The US Supreme Court ruled on Friday that property owners who have had their property taken by state or local governments may file a Fifth Amendment takings claim in federal court without having to first exhaust remedies in state court. The Fifth Amendment’s Takings Clause requires that the government provide “just compensation” when taking private property.
Chief Justice Roberts penned the majority opinion in the 5-4 decision. At issue in Knick v. Township of Scott was whether petitioner Rose Mary Knick was required to use up state court remedies prior to filing a Fifth Amendment takings claim in federal court. The majority opinion reasoned that a local takings claim “is complete at the time of the taking, [and] pursuit of a remedy in federal court need not await any subsequent state action.”
The decision overturned Williamson County Regional Planning Commission v. Hamilton Bank, which previously held that property owners could not bring a takings claim against a local government in federal court unless a state court had previously denied them just compensation.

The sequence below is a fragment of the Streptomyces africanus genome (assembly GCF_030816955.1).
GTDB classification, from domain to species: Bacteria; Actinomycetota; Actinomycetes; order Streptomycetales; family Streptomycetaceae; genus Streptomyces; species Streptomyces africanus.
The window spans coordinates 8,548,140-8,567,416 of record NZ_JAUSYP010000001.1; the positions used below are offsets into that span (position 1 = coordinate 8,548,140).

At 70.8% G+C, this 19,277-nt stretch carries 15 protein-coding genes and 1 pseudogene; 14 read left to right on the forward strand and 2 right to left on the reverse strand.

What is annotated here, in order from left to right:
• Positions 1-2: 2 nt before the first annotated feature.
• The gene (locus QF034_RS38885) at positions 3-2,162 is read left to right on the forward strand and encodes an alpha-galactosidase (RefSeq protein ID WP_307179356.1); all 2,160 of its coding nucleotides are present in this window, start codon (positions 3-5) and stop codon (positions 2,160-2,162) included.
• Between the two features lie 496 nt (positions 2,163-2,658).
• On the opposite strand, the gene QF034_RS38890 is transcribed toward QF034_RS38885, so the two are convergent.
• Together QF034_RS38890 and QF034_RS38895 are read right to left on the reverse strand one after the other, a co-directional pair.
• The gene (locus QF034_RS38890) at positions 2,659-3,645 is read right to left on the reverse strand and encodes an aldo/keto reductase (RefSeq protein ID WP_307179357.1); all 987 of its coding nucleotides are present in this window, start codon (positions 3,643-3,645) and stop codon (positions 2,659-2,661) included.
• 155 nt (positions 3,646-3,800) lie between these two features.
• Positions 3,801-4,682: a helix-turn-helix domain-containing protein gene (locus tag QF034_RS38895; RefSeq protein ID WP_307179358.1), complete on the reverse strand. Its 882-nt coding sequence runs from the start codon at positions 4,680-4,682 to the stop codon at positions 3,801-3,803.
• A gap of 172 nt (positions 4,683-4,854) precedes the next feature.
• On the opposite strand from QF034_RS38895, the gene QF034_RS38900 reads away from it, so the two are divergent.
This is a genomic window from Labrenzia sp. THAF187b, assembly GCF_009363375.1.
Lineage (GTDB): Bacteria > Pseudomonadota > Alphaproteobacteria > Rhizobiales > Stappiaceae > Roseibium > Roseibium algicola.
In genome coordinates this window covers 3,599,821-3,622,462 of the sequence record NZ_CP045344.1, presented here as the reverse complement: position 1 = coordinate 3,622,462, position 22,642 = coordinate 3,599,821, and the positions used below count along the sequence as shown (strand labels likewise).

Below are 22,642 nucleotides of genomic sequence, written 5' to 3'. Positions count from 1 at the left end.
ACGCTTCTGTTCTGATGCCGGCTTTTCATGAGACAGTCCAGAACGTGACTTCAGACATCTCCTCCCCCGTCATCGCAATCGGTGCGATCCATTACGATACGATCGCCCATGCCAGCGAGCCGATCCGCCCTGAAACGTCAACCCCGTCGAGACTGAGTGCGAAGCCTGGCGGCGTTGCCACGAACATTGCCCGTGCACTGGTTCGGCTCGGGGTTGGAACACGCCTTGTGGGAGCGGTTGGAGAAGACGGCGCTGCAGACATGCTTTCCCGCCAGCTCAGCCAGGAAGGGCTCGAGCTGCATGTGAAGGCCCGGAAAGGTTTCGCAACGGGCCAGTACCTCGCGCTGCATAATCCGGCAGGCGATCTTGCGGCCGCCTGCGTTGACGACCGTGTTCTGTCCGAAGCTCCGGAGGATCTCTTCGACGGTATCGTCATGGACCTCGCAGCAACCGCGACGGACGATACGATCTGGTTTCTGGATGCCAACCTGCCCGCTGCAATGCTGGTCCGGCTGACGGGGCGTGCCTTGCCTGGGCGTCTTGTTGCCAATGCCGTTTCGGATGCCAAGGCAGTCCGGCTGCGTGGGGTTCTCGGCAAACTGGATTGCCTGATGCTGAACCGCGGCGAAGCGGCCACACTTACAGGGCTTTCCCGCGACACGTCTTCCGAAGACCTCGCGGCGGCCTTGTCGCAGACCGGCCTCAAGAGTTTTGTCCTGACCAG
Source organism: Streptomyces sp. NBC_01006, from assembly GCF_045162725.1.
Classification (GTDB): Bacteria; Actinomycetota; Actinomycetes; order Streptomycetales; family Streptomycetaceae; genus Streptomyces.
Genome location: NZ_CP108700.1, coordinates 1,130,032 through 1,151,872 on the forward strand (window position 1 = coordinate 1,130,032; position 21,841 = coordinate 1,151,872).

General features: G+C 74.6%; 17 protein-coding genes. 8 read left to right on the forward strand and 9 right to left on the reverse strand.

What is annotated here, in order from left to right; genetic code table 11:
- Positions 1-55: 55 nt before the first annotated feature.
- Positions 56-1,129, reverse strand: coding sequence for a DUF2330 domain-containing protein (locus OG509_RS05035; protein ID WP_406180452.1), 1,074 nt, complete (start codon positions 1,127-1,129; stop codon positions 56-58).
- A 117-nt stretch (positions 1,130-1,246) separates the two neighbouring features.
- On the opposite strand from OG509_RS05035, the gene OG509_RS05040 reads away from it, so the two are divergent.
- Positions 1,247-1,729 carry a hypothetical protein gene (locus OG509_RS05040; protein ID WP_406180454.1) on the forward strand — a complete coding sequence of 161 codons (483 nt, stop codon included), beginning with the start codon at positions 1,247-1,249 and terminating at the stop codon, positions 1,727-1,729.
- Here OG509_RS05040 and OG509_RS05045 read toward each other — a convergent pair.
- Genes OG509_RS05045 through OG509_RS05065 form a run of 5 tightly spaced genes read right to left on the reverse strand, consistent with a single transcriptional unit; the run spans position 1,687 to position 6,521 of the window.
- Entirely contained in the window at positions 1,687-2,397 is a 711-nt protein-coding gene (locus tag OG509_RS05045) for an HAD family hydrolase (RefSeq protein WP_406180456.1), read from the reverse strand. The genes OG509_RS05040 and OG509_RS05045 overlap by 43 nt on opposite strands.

Roberts noted that all other claims under the Bill of Rights may be brought this way, and thus the Williamson County court erred in holding otherwise.
Justice Elena Kagan filed a dissenting opinion, joined by Justice Ruth Bader Ginsburg, Justice Stephen Breyer, and Justice Sonia Sotomayor. Justice Kagan argued that by providing that a takings claim exists “at the time of the taking” rather than after failure of the state to provide just compensation, the majority inverted existing takings law by seeming to require just compensation in advance of the taking. Rather than overturn precedent and contravene the doctrine of stare decisis, Kagan would have left any significant change in takings law to the legislature.